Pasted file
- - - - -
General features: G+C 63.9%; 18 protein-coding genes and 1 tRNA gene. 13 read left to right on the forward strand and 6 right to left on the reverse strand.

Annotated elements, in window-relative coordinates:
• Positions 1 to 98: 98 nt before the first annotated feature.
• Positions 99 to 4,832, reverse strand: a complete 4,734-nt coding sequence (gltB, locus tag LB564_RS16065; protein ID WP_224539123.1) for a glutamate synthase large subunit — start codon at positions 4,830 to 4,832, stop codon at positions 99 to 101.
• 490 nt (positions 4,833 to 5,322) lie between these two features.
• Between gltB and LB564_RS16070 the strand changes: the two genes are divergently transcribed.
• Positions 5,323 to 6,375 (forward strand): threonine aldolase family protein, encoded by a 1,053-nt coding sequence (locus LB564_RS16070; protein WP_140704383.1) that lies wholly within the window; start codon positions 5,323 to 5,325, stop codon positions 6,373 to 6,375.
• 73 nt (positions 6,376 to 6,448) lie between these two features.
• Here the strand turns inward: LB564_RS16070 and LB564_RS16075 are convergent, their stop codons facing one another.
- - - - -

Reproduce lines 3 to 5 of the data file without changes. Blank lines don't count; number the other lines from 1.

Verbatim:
• Positions 1 to 98: 98 nt before the first annotated feature.
• Positions 99 to 4,832, reverse strand: a complete 4,734-nt coding sequence (gltB, locus tag LB564_RS16065; protein ID WP_224539123.1) for a glutamate synthase large subunit — start codon at positions 4,830 to 4,832, stop codon at positions 99 to 101.
• 490 nt (positions 4,833 to 5,322) lie between these two features.